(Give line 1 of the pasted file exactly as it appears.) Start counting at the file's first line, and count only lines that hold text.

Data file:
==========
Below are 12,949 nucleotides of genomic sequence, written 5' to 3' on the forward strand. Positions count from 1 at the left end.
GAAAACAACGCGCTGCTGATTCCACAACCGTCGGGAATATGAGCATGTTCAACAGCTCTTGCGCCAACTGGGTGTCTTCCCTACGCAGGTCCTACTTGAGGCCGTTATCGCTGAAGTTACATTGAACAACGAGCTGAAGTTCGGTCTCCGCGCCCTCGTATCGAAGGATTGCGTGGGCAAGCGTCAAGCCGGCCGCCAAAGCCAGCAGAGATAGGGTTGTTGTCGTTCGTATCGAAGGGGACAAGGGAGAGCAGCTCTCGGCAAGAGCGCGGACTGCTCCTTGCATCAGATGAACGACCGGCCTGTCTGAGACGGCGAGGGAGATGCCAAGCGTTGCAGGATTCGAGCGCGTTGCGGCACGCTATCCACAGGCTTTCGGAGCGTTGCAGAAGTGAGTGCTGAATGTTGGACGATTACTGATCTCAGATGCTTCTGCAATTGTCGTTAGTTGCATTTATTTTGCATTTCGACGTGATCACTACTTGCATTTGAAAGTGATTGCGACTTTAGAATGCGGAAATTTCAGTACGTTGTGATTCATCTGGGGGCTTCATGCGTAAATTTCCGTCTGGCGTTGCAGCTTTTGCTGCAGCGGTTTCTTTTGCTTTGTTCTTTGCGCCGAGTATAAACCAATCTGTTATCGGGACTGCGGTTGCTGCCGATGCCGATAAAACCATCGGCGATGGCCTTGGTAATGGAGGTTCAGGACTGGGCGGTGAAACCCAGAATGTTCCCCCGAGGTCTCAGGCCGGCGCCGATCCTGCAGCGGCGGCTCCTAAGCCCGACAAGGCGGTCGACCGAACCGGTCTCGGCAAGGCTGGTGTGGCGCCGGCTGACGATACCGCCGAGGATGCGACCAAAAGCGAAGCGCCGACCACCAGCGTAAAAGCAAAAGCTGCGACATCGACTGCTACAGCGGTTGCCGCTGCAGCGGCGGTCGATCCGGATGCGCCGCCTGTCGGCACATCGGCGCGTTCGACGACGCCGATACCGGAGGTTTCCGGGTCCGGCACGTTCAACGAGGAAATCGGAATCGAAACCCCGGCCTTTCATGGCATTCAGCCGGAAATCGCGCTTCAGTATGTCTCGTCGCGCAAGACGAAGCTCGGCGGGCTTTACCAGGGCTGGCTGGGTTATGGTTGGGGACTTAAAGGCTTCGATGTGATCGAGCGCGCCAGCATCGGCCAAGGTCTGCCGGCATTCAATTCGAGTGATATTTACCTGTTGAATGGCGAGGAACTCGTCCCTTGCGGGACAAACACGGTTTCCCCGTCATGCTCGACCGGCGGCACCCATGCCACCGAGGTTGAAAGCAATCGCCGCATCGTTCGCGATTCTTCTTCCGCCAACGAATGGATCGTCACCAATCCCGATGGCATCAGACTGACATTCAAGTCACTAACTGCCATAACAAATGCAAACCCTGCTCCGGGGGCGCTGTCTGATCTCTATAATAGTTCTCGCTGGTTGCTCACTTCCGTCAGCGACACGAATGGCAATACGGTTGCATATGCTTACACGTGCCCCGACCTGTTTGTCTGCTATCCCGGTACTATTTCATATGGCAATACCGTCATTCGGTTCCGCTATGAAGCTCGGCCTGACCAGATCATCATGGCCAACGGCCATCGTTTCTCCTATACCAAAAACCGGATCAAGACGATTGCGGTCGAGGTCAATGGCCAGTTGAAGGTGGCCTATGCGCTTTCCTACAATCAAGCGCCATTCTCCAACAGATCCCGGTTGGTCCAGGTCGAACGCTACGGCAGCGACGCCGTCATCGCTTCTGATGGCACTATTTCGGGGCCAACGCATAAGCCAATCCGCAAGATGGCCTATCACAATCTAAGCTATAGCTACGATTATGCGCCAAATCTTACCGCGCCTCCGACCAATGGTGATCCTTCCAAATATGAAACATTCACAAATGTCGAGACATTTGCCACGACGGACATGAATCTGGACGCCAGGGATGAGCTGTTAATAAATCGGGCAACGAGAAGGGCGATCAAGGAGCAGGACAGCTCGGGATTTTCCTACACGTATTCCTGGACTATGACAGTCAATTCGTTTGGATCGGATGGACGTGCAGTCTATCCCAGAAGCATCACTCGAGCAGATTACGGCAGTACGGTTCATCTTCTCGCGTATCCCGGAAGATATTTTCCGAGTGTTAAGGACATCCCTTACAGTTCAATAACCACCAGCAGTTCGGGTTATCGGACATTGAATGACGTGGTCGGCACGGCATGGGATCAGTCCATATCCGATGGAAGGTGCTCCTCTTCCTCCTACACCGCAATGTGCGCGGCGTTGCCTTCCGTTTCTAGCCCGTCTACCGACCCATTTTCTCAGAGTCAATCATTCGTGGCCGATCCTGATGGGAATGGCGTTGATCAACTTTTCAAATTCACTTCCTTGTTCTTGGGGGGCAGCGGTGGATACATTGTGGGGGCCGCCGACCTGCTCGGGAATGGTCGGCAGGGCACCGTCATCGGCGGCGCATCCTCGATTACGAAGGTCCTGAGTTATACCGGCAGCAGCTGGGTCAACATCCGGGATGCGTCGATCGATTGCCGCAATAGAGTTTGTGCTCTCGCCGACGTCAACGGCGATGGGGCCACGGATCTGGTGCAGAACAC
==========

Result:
Below are 12,949 nucleotides of genomic sequence, written 5' to 3' on the forward strand. Positions count from 1 at the left end.